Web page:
A lateral whole body radiograph of a 26-day-old puppy shows further skeletal ossification (Figure 21-3, A). The vertebral endplates (epiphyses) are now identified. Abdominal detail is still poor, but the thin layer of fat between the abdominal wall and the ventral margin of the liver is thicker and more evident than at day 12. In Figure 21-3, B, note visualization of carpal bones, many long bone epiphyses, vertebral endplates (epiphyses), and maturation of ossification centers noted 2 weeks earlier. The cranial mediastinum is widened by the thymus. Abdominal detail remains poor, but the margins of the spleen can be faintly seen along the cranial to mid-left abdominal wall. Partial ossification of the humeral head, distal humeral condyle (two parts), distal radial epiphysis, radiocarpal and distal row carpal bones, distal metacarpal epiphyses, and proximal epiphyses of the first phalanges has occurred in the forelimbs (Figure 21-3, C). The femoral head, distal femoral epiphysis, and proximal and distal tibial epiphyses are now clearly evident in the hindlimbs (Figure 21-3, D). The distal metatarsal and proximal first phalangeal epiphyses are faintly seen as tiny focal areas of ossification. Tarsal bone ossification has progressed.

34-Day-Old Puppy

In a lateral whole body radiograph of a 34-day-old puppy (Figure 21-4, A), the lungs are not fully inflated, resulting in a diffuse increased soft tissue interstitial pulmonary pattern, not to be confused with pneumonia. Cranial thoracic soft tissue opacity from the thymus and overlying forelimb musculature can be seen. Abdominal detail remains poor, but a small amount of intraabdominal fat is seen along the ventral body wall, separating several loops of small intestine. A VD whole body radiograph shows further skeletal ossification (Figure 21-4, B). Cranial mediastinal widening is caused by the presence of the thymus. Abdominal detail remains poor, similar to 1 week earlier. In the forelimbs (Figure 21-4, C), the humeral head is similar to what its mature shape will be. The distal medial and lateral portions of the humeral condyle (capitulum and trochlea) are readily identified as separate centers of ossification that will fuse to each other by approximately 2 months of age. The proximal radial epiphysis is beginning to ossify. Progressive ossification of the distal radial epiphysis, the carpal cuboidal bones, the metacarpus, and phalanges is noted. In the paws (Figure 21-4, D), continued maturation of the metacarpal bones and phalanges is evident, but the distal ulnar epiphysis is not yet ossified. Progressive ossification of the diaphyseal and epiphyseal long bones and the cuboidal bones of the tarsus has occurred in the hindlimbs (Figure 21-4, E). The apophysis of the calcaneus (calcaneal tuber) is now evident. Still not ossified are the patella, fabellae, and tibial tuberosity. A VD pelvic view (Figure 21-4, F) shows that the acetabular bones are not yet ossified, nor are greater trochanters, patella, and fabellae. The coxofemoral joints appear widened, as do all the joints imaged.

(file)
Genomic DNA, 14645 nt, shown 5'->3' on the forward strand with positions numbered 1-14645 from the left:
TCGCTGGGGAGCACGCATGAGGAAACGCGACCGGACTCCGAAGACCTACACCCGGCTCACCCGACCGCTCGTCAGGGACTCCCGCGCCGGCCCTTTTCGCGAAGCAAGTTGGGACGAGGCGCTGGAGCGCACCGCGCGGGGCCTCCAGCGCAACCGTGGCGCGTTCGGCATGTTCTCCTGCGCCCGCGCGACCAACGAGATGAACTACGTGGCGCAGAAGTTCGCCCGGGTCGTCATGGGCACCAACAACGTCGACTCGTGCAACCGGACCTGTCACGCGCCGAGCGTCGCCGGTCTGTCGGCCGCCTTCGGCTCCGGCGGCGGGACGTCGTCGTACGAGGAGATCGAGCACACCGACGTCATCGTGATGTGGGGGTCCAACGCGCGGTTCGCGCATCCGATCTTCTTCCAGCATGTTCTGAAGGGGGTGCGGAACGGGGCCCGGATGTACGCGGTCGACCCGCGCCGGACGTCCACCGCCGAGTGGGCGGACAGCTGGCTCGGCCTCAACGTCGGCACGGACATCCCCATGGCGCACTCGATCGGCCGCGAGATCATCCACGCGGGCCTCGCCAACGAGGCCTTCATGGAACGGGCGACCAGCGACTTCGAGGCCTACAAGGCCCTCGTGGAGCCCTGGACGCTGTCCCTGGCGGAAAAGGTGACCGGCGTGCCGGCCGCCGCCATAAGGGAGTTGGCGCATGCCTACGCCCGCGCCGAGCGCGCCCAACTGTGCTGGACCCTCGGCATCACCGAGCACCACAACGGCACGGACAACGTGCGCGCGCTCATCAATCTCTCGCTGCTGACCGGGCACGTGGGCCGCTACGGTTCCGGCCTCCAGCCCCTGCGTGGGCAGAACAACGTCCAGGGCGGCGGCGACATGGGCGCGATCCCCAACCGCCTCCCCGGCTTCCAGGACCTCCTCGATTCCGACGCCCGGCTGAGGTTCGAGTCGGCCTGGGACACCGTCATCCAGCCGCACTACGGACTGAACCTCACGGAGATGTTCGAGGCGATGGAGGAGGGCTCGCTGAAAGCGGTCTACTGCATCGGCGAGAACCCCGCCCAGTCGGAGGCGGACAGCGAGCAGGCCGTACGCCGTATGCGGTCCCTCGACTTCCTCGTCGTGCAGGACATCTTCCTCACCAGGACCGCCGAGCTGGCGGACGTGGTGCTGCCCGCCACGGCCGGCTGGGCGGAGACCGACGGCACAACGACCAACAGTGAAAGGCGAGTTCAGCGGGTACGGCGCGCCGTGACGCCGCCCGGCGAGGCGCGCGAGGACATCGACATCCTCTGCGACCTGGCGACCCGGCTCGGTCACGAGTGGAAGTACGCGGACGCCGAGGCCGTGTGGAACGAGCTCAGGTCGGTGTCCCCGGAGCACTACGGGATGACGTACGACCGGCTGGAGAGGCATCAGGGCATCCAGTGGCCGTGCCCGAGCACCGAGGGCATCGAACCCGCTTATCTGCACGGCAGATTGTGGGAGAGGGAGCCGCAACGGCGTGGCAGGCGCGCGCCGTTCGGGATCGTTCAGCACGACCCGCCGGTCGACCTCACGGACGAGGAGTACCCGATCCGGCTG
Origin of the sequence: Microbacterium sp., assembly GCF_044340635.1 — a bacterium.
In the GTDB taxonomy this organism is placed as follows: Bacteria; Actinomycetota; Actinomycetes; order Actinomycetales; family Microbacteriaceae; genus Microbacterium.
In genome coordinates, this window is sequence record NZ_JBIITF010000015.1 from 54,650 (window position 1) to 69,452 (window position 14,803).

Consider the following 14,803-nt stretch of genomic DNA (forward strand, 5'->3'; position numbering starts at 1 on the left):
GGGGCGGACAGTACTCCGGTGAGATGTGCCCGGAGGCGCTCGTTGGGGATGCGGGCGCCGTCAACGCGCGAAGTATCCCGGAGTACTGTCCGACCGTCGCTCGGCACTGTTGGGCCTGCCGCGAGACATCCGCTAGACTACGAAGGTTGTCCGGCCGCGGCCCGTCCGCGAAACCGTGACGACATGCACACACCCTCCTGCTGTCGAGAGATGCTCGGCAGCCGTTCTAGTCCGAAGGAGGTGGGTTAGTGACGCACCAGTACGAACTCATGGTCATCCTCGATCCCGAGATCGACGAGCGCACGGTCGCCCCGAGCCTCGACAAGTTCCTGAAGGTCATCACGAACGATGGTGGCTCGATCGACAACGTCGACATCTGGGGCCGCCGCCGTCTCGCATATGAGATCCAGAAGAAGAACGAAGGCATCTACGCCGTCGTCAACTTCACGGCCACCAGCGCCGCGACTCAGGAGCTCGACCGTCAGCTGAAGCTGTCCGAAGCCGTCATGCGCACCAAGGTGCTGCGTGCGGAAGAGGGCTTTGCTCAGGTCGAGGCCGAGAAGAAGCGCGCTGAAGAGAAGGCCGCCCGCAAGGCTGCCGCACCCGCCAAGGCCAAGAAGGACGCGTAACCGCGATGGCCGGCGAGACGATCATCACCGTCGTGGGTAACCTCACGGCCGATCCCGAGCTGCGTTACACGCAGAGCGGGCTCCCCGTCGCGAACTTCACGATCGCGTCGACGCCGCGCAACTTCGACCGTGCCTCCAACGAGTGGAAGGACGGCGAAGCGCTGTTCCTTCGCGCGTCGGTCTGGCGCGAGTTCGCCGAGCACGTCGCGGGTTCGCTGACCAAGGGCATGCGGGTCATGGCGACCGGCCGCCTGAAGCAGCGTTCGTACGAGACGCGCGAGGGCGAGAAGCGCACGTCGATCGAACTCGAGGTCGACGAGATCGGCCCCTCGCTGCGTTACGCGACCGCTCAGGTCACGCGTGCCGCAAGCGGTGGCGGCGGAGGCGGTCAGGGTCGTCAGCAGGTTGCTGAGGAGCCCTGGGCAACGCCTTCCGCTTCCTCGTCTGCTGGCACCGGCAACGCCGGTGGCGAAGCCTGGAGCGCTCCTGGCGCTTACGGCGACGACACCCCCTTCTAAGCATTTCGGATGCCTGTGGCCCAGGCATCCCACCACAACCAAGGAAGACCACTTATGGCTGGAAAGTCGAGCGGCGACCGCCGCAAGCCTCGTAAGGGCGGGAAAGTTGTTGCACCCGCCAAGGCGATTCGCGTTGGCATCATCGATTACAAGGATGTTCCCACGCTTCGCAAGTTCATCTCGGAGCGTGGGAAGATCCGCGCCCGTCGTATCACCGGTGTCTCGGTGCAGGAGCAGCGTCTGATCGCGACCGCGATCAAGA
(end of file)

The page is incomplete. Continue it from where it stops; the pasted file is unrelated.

42-Day-Old Puppy

A lateral whole body radiograph of a 42-day-old puppy (Figure 21-5, A) shows how abdominal serosal detail continues to improve. Note the thin fat stripe between the ventral abdominal body wall and the ventral margin of the liver, as well as increased visualization of the serosal surfaces of the small intestinal loops, separated by mesenteric fat. The liver margin extends well beyond the costal arch, with smooth and sharply defined margins. Whereas in an adult this would indicate liver enlargement, this is a normal finding in puppies and kittens. Note the subcutaneous fat accumulation when compared with the earlier images.

Progressive ossification of skeletal structures has occurred. Note the vertebrae have assumed an adult shape (except the open physes); the intervertebral disc spaces are also near normal in width, without the concavity noted in the earlier studies.